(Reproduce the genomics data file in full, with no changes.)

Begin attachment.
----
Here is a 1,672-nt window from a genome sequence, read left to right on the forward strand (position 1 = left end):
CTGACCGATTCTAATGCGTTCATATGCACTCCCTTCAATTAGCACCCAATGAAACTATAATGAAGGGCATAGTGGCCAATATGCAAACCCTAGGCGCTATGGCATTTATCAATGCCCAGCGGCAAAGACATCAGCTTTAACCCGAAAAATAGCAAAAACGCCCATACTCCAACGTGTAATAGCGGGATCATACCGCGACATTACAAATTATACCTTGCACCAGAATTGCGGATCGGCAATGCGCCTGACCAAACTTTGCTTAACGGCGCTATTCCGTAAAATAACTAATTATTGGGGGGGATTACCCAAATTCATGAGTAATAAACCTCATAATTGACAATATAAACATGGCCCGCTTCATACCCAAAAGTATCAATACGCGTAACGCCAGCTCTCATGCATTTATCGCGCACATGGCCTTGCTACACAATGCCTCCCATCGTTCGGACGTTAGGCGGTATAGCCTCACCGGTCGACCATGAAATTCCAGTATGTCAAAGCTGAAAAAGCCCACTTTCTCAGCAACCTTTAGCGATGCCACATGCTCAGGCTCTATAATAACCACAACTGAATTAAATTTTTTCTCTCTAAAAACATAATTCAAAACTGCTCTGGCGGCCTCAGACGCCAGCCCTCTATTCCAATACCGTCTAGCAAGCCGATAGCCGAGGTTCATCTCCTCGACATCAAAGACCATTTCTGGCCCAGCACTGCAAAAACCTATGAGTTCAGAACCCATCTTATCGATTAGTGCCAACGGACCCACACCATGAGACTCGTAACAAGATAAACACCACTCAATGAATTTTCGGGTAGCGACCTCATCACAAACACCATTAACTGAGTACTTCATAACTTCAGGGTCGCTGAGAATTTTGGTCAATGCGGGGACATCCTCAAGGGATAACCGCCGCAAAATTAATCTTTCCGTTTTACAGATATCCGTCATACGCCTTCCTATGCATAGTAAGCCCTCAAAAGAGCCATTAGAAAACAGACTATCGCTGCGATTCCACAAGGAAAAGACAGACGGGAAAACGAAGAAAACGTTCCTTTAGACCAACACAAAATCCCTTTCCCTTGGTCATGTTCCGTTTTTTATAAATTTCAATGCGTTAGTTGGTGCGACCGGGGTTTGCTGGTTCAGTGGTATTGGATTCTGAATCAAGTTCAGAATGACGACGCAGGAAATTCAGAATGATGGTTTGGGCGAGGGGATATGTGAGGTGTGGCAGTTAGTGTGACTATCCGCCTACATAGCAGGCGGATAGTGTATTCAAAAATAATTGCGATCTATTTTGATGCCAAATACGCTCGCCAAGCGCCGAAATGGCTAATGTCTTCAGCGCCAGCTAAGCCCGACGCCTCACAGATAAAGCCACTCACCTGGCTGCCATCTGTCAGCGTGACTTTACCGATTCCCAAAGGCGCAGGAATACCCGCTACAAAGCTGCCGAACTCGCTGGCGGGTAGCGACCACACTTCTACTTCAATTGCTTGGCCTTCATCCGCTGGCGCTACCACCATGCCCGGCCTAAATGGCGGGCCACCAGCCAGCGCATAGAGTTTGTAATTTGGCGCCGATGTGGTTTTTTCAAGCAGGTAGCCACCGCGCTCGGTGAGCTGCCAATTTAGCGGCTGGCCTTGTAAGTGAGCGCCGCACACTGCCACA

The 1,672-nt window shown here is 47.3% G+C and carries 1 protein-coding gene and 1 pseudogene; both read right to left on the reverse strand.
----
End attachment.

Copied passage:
Here is a 1,672-nt window from a genome sequence, read left to right on the forward strand (position 1 = left end):
CTGACCGATTCTAATGCGTTCATATGCACTCCCTTCAATTAGCACCCAATGAAACTATAATGAAGGGCATAGTGGCCAATATGCAAACCCTAGGCGCTATGGCATTTATCAATGCCCAGCGGCAAAGACATCAGCTTTAACCCGAAAAATAGCAAAAACGCCCATACTCCAACGTGTAATAGCGGGATCATACCGCGACATTACAAATTATACCTTGCACCAGAATTGCGGATCGGCAATGCGCCTGACCAAACTTTGCTTAACGGCGCTATTCCGTAAAATAACTAATTATTGGGGGGGATTACCCAAATTCATGAGTAATAAACCTCATAATTGACAATATAAACATGGCCCGCTTCATACCCAAAAGTATCAATACGCGTAACGCCAGCTCTCATGCATTTATCGCGCACATGGCCTTGCTACACAATGCCTCCCATCGTTCGGACGTTAGGCGGTATAGCCTCACCGGTCGACCATGAAATTCCAGTATGTCAAAGCTGAAAAAGCCCACTTTCTCAGCAACCTTTAGCGATGCCACATGCTCAGGCTCTATAATAACCACAACTGAATTAAATTTTTTCTCTCTAAAAACATAATTCAAAACTGCTCTGGCGGCCTCAGACGCCAGCCCTCTATTCCAATACCGTCTAGCAAGCCGATAGCCGAGGTTCATCTCCTCGACATCAAAGACCATTTCTGGCCCAGCACTGCAAAAACCTATGAGTTCAGAACCCATCTTATCGATTAGTGCCAACGGACCCACACCATGAGACTCGTAACAAGATAAACACCACTCAATGAATTTTCGGGTAGCGACCTCATCACAAACACCATTAACTGAGTACTTCATAACTTCAGGGTCGCTGAGAATTTTGGTCAATGCGGGGACATCCTCAAGGGATAACCGCCGCAAAATTAATCTTTCCGTTTTACAGATATCCGTCATACGCCTTCCTATGCATAGTAAGCCCTCAAAAGAGCCATTAGAAAACAGACTATCGCTGCGATTCCACAAGGAAAAGACAGACGGGAAAACGAAGAAAACGTTCCTTTAGACCAACACAAAATCCCTTTCCCTTGGTCATGTTCCGTTTTTTATAAATTTCAATGCGTTAGTTGGTGCGACCGGGGTTTGCTGGTTCAGTGGTATTGGATTCTGAATCAAGTTCAGAATGACGACGCAGGAAATTCAGAATGATGGTTTGGGCGAGGGGATATGTGAGGTGTGGCAGTTAGTGTGACTATCCGCCTACATAGCAGGCGGATAGTGTATTCAAAAATAATTGCGATCTATTTTGATGCCAAATACGCTCGCCAAGCGCCGAAATGGCTAATGTCTTCAGCGCCAGCTAAGCCCGACGCCTCACAGATAAAGCCACTCACCTGGCTGCCATCTGTCAGCGTGACTTTACCGATTCCCAAAGGCGCAGGAATACCCGCTACAAAGCTGCCGAACTCGCTGGCGGGTAGCGACCACACTTCTACTTCAATTGCTTGGCCTTCATCCGCTGGCGCTACCACCATGCCCGGCCTAAATGGCGGGCCACCAGCCAGCGCATAGAGTTTGTAATTTGGCGCCGATGTGGTTTTTTCAAGCAGGTAGCCACCGCGCTCGGTGAGCTGCCAATTTAGCGGCTGGCCTTGTAAGTGAGCGCCGCACACTGCCACA

The 1,672-nt window shown here is 47.3% G+C and carries 1 protein-coding gene and 1 pseudogene; both read right to left on the reverse strand.